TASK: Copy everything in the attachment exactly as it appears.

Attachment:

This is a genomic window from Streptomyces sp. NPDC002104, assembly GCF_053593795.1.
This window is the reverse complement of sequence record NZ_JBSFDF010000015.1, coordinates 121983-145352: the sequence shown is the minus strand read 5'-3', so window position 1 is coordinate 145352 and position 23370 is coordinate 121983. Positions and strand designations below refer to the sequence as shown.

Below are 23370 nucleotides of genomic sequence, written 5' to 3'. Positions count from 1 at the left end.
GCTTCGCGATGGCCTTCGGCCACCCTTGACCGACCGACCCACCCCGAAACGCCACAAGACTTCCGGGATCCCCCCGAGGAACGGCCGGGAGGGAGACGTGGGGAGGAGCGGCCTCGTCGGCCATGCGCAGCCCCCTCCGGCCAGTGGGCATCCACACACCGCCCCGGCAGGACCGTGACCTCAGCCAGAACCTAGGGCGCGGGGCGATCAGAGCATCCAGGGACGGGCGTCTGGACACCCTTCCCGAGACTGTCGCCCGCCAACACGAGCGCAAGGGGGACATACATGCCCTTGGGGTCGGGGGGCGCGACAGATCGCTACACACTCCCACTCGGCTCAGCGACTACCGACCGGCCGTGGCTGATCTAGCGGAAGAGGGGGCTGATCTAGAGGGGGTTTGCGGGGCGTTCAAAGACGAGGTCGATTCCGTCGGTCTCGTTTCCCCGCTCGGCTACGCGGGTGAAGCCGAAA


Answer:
This is a genomic window from Streptomyces sp. NPDC002104, assembly GCF_053593795.1.
This window is the reverse complement of sequence record NZ_JBSFDF010000015.1, coordinates 121983-145352: the sequence shown is the minus strand read 5'-3', so window position 1 is coordinate 145352 and position 23370 is coordinate 121983. Positions and strand designations below refer to the sequence as shown.

Below are 23370 nucleotides of genomic sequence, written 5' to 3'. Positions count from 1 at the left end.
GCTTCGCGATGGCCTTCGGCCACCCTTGACCGACCGACCCACCCCGAAACGCCACAAGACTTCCGGGATCCCCCCGAGGAACGGCCGGGAGGGAGACGTGGGGAGGAGCGGCCTCGTCGGCCATGCGCAGCCCCCTCCGGCCAGTGGGCATCCACACACCGCCCCGGCAGGACCGTGACCTCAGCCAGAACCTAGGGCGCGGGGCGATCAGAGCATCCAGGGACGGGCGTCTGGACACCCTTCCCGAGACTGTCGCCCGCCAACACGAGCGCAAGGGGGACATACATGCCCTTGGGGTCGGGGGGCGCGACAGATCGCTACACACTCCCACTCGGCTCAGCGACTACCGACCGGCCGTGGCTGATCTAGCGGAAGAGGGGGCTGATCTAGAGGGGGTTTGCGGGGCGTTCAAAGACGAGGTCGATTCCGTCGGTCTCGTTTCCCCGCTCGGCTACGCGGGTGAAGCCGAAA